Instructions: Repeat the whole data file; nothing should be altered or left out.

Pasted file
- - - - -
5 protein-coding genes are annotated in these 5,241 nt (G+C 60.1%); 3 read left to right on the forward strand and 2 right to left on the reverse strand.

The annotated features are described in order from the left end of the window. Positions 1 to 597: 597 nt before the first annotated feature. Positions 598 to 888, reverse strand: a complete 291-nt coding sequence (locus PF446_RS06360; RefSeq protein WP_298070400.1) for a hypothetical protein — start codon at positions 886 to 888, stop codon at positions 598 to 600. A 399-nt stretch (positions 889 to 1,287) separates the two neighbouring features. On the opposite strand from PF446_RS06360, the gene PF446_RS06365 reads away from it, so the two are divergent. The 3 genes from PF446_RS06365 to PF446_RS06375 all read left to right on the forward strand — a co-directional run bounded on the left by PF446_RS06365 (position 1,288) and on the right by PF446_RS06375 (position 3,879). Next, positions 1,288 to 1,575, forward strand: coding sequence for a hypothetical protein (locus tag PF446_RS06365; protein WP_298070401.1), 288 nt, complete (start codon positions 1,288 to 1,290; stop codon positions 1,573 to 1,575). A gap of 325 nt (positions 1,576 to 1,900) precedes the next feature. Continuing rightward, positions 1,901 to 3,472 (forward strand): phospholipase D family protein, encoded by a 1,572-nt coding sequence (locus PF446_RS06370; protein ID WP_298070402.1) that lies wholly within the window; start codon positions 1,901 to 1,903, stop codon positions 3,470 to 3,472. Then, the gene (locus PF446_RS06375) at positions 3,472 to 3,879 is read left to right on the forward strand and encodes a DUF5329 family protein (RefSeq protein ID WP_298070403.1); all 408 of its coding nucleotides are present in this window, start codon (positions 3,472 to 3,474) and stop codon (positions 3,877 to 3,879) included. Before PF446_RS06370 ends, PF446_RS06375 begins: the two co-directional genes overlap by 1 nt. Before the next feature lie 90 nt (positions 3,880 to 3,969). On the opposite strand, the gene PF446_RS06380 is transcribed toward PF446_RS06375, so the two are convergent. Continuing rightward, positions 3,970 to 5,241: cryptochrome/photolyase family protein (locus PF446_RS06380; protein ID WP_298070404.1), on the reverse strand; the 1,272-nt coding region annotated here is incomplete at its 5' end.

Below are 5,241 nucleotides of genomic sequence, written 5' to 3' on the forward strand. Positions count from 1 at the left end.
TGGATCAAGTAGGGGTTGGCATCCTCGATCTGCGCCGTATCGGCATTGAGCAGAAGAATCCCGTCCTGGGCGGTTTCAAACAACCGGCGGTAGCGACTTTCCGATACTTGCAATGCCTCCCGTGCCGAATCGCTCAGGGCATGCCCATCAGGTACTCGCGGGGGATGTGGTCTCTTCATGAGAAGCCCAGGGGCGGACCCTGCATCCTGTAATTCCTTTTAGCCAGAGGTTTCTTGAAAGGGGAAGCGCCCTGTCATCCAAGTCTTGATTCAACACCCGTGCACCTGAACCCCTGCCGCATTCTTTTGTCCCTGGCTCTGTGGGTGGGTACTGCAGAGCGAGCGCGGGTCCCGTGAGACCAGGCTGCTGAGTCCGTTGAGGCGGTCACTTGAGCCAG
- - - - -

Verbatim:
5 protein-coding genes are annotated in these 5,241 nt (G+C 60.1%); 3 read left to right on the forward strand and 2 right to left on the reverse strand.

The annotated features are described in order from the left end of the window. Positions 1 to 597: 597 nt before the first annotated feature. Positions 598 to 888, reverse strand: a complete 291-nt coding sequence (locus PF446_RS06360; RefSeq protein WP_298070400.1) for a hypothetical protein — start codon at positions 886 to 888, stop codon at positions 598 to 600. A 399-nt stretch (positions 889 to 1,287) separates the two neighbouring features. On the opposite strand from PF446_RS06360, the gene PF446_RS06365 reads away from it, so the two are divergent. The 3 genes from PF446_RS06365 to PF446_RS06375 all read left to right on the forward strand — a co-directional run bounded on the left by PF446_RS06365 (position 1,288) and on the right by PF446_RS06375 (position 3,879). Next, positions 1,288 to 1,575, forward strand: coding sequence for a hypothetical protein (locus tag PF446_RS06365; protein WP_298070401.1), 288 nt, complete (start codon positions 1,288 to 1,290; stop codon positions 1,573 to 1,575). A gap of 325 nt (positions 1,576 to 1,900) precedes the next feature. Continuing rightward, positions 1,901 to 3,472 (forward strand): phospholipase D family protein, encoded by a 1,572-nt coding sequence (locus PF446_RS06370; protein ID WP_298070402.1) that lies wholly within the window; start codon positions 1,901 to 1,903, stop codon positions 3,470 to 3,472. Then, the gene (locus PF446_RS06375) at positions 3,472 to 3,879 is read left to right on the forward strand and encodes a DUF5329 family protein (RefSeq protein ID WP_298070403.1); all 408 of its coding nucleotides are present in this window, start codon (positions 3,472 to 3,474) and stop codon (positions 3,877 to 3,879) included. Before PF446_RS06370 ends, PF446_RS06375 begins: the two co-directional genes overlap by 1 nt. Before the next feature lie 90 nt (positions 3,880 to 3,969). On the opposite strand, the gene PF446_RS06380 is transcribed toward PF446_RS06375, so the two are convergent. Continuing rightward, positions 3,970 to 5,241: cryptochrome/photolyase family protein (locus PF446_RS06380; protein ID WP_298070404.1), on the reverse strand; the 1,272-nt coding region annotated here is incomplete at its 5' end.

Below are 5,241 nucleotides of genomic sequence, written 5' to 3' on the forward strand. Positions count from 1 at the left end.
TGGATCAAGTAGGGGTTGGCATCCTCGATCTGCGCCGTATCGGCATTGAGCAGAAGAATCCCGTCCTGGGCGGTTTCAAACAACCGGCGGTAGCGACTTTCCGATACTTGCAATGCCTCCCGTGCCGAATCGCTCAGGGCATGCCCATCAGGTACTCGCGGGGGATGTGGTCTCTTCATGAGAAGCCCAGGGGCGGACCCTGCATCCTGTAATTCCTTTTAGCCAGAGGTTTCTTGAAAGGGGAAGCGCCCTGTCATCCAAGTCTTGATTCAACACCCGTGCACCTGAACCCCTGCCGCATTCTTTTGTCCCTGGCTCTGTGGGTGGGTACTGCAGAGCGAGCGCGGGTCCCGTGAGACCAGGCTGCTGAGTCCGTTGAGGCGGTCACTTGAGCCAG